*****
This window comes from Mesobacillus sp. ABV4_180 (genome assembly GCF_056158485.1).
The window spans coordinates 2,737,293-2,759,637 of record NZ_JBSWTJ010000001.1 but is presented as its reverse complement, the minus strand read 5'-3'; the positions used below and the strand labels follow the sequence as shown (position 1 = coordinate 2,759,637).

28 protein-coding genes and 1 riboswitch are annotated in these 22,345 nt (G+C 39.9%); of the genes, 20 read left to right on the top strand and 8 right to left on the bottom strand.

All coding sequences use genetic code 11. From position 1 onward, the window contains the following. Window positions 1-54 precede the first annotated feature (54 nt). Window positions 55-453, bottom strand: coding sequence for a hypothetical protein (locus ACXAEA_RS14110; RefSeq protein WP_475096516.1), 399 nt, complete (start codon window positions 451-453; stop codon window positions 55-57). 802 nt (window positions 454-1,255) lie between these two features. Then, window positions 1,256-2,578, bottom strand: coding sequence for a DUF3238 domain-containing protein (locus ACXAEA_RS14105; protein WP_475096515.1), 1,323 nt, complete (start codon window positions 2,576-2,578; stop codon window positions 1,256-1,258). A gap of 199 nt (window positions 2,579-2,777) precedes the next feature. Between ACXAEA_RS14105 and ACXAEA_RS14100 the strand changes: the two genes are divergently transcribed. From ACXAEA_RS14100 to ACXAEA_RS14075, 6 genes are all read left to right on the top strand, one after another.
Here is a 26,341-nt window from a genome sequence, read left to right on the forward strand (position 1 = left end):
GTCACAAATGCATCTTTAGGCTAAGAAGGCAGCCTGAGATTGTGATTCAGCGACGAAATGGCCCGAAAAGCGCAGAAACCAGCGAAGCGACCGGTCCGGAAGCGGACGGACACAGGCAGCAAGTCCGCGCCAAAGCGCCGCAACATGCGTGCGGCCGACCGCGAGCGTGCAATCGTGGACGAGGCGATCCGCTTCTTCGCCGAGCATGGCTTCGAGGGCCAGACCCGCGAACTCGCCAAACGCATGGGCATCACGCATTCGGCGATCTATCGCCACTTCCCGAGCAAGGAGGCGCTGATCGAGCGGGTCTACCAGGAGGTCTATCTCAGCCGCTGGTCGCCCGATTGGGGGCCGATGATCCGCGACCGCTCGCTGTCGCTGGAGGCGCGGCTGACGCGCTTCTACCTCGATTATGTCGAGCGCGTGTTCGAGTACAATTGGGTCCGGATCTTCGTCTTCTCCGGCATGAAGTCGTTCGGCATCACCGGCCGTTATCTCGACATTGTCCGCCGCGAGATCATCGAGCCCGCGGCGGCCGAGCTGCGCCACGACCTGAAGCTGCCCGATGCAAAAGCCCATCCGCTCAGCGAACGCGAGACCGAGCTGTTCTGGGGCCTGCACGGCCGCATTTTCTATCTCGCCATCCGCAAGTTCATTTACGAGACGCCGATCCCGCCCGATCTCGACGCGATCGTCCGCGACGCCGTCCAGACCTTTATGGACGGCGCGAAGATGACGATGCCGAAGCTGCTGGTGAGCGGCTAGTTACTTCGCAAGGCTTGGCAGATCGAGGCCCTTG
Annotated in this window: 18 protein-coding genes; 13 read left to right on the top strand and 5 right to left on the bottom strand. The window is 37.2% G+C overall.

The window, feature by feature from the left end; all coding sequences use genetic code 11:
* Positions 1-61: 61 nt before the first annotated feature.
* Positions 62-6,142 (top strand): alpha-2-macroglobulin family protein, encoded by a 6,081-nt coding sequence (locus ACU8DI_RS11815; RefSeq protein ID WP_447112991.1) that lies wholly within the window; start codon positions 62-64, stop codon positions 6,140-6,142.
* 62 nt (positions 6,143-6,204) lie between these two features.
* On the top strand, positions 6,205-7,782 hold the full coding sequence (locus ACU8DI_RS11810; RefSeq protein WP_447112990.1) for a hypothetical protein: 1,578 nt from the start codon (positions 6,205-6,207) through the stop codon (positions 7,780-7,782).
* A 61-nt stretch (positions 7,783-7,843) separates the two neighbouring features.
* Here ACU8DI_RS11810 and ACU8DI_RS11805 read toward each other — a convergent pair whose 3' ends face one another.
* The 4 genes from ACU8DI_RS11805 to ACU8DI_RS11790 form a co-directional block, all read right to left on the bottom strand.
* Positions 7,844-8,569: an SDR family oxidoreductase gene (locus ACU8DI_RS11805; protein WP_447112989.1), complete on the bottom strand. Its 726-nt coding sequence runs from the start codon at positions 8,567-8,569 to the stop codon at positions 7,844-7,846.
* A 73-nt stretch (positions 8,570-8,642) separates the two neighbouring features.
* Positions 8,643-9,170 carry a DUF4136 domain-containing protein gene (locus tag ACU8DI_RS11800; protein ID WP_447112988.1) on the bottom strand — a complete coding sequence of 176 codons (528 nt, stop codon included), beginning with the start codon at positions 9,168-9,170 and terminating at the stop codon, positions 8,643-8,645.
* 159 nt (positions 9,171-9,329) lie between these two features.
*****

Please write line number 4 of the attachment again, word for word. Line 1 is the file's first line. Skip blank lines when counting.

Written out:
All coding sequences use genetic code 11. From position 1 onward, the window contains the following. Window positions 1-54 precede the first annotated feature (54 nt). Window positions 55-453, bottom strand: coding sequence for a hypothetical protein (locus ACXAEA_RS14110; RefSeq protein WP_475096516.1), 399 nt, complete (start codon window positions 451-453; stop codon window positions 55-57). 802 nt (window positions 454-1,255) lie between these two features. Then, window positions 1,256-2,578, bottom strand: coding sequence for a DUF3238 domain-containing protein (locus ACXAEA_RS14105; protein WP_475096515.1), 1,323 nt, complete (start codon window positions 2,576-2,578; stop codon window positions 1,256-1,258). A gap of 199 nt (window positions 2,579-2,777) precedes the next feature. Between ACXAEA_RS14105 and ACXAEA_RS14100 the strand changes: the two genes are divergently transcribed. From ACXAEA_RS14100 to ACXAEA_RS14075, 6 genes are all read left to right on the top strand, one after another.